Last month I headed to Texas AntiqueWeekend and scored some amazing retro finds, including a wooden fish figurine with some major potential. Read more about my scavenging adventure here, and check out additional pics on Instagram. My favorite thing about my retro fish: the bold lines and curves. Don’t you love that pyramid base?! I knew I wanted to paint this piece, and today I’m showing you exactly how I got the job done. Below we see side-by-side before and after shots:
Here’s what you’ll need to get started:
- the retro figurine of your choice
- acrylic craft paint
- aluminum foil or a container for holding paint
- foam brushes
- painter’s tape
- sandpaper or a sanding block
- paper to protect your work space
Ready to begin?!…
Step 1: Sand your figurine.
Let me start by saying that you can adapt this project to suit any wooden figurine. The first step of the process: sanding. This will help the paint to adhere to the surface of your retro creature! It was important to me to keep the original eyes of this fish, so I made sure NOT to sand them off.
Step 2: Paint your figurine the base color of your choice.
My chosen hue: mint green! Martha Stewart’s “Beach Glass”, to be exact (her paints provide amazing coverage). I used foil to hold the paint–a practical option that provides an easy cleanup.
I didn’t use primer on this figurine, but you can if you wish. Either way, you’ll likely need 2-3 coats of paint. Here’s the way the fish looked after the first coat:
And here it is after the 3rd coat. Note that I took great care not to paint over the eyes:
Step 3: Use painter’s tape to section off a triangle-shaped area.
I chose a simple triangle that eventually encompassed the tail of the fish. Be gentle with the tape. It has the sticking power to pull off craft paint, even once it has dried.
Step 4: Add your chosen accent color.
My accent color: neon orange. A word about neon paint–it’s thin. Very thin. I added some coral paint to the mix to thicken up the neon orange a bit.
I still ended up needing 4 good coats of my accent hue to get the job done. But it was well worth it! Keep reading to see the end result…
Step 5: Carefully remove the painter’s tape. Use a skewer to define the edges of your design.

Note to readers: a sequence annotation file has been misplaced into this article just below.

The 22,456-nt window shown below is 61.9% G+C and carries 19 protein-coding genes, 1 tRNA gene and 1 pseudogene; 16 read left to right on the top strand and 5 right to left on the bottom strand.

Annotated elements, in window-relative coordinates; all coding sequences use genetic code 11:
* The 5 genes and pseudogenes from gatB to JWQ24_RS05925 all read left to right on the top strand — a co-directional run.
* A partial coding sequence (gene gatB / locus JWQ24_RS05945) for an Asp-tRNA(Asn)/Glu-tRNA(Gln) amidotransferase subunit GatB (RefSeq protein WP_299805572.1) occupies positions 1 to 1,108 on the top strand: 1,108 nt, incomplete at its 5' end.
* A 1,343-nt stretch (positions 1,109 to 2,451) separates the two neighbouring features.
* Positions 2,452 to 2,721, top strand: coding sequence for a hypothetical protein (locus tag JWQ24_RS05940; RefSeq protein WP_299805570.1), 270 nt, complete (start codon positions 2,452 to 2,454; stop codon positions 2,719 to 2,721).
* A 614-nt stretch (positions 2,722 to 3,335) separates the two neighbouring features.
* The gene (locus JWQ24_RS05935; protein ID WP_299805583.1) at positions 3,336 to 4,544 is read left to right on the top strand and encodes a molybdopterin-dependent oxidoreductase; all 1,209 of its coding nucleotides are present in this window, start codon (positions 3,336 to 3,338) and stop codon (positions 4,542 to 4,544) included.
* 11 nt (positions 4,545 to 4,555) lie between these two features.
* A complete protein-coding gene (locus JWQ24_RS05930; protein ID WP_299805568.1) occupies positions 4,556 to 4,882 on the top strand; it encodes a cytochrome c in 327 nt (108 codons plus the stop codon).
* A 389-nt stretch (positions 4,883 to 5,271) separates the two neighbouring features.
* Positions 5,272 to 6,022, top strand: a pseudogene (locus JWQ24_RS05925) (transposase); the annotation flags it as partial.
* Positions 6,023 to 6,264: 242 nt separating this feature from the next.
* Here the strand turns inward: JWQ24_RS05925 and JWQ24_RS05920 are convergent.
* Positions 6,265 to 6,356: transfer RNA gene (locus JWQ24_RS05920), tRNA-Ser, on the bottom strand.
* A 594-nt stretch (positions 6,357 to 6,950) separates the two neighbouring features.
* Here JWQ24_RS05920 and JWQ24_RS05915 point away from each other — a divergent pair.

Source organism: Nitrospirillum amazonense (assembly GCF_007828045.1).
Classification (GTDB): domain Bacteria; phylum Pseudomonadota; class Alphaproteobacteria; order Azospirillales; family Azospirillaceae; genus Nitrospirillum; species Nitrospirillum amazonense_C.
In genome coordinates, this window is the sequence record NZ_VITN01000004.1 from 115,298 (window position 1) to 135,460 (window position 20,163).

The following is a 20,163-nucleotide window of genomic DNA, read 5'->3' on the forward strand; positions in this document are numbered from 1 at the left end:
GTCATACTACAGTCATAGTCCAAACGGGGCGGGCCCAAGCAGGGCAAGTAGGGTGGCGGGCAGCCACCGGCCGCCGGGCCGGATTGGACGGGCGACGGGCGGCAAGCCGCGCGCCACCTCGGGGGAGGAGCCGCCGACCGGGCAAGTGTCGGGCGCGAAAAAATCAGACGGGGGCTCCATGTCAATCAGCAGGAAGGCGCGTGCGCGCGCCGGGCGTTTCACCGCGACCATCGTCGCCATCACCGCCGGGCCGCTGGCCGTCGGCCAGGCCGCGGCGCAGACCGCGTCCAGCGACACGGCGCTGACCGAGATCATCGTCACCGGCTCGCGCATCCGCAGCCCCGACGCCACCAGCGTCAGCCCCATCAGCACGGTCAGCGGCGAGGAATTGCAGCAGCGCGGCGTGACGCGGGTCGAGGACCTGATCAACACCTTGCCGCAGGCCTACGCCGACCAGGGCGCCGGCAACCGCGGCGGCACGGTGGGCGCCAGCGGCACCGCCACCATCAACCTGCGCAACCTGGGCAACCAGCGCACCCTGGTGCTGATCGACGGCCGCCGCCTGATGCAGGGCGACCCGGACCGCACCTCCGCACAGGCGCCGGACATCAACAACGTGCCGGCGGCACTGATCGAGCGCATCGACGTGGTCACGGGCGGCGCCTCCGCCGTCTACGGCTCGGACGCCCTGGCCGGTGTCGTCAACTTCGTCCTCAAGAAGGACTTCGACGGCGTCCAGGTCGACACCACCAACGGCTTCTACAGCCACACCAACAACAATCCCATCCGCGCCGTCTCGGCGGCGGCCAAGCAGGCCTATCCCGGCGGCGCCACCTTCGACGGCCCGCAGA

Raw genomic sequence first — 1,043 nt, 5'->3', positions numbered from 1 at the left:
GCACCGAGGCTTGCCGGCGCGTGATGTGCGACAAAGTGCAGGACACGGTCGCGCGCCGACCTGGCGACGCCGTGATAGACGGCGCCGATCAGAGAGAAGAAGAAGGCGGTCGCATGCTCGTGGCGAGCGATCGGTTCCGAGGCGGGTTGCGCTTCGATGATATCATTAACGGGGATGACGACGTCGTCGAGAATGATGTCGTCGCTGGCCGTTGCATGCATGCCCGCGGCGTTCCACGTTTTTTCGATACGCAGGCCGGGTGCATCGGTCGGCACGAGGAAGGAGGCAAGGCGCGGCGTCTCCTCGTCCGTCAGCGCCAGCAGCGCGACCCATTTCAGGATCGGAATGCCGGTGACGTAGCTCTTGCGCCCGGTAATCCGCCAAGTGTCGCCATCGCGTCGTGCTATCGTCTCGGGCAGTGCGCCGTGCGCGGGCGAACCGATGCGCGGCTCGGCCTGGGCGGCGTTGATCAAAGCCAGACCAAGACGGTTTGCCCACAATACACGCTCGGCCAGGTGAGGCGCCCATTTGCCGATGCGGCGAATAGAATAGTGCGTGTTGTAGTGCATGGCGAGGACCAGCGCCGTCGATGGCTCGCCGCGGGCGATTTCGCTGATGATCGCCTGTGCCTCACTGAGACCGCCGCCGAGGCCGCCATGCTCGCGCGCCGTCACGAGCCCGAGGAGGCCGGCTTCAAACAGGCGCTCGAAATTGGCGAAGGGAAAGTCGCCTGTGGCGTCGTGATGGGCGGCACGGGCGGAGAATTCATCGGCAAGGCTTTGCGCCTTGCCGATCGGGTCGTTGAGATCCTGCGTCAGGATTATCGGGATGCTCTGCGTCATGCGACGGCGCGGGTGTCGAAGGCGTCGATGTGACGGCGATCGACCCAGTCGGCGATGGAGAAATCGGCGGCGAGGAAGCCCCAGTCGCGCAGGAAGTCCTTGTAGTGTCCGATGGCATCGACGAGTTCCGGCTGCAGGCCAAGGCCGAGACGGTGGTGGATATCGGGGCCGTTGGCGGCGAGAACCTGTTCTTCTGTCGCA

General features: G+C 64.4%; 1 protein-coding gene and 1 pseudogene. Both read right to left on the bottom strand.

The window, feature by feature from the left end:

When you pull off the tape, don’t be alarmed if the edges aren’t perfect. You’ll likely have some spots where your accent color bled into the base color, and the tape may even pull off some of the base coat. Mine did. I didn’t panic! I got a skewer. I gently scraped away any orange paint that was out of place. I even used the skewer to apply more mint green paint to any small chips or tiny bald spots!
I’m very happy with the final result. So much color! I also think the color change helps accentuate the angles and curves of this wooden retro fish.
I plan to display this piece in my bedroom, which is currently undergoing a makeover. Lots of DIY projects in the works! I promise to post the pics right here on Mirror80 once the redesign is complete.
Thanks for joining me for my latest DIY adventure! Be sure to check out more amazing retro-meets-modern DIY projects here. Hope your next creative endeavor goes swimmingly…
Jan Griffiths says
Very nice!! So much better than original, and the colors are perfect. Now I’m going to look for some retro fish myself, since tropical fish are brightly hued anyway. This wouldn’t work too well with my mom’s retro giraffe.
You’re so right–there are many amazing fish figurines in tropical colors. I actually found a few that I loved at a local thrift store, but they were a bit overpriced. Hence my DIY project! Thanks for your comment!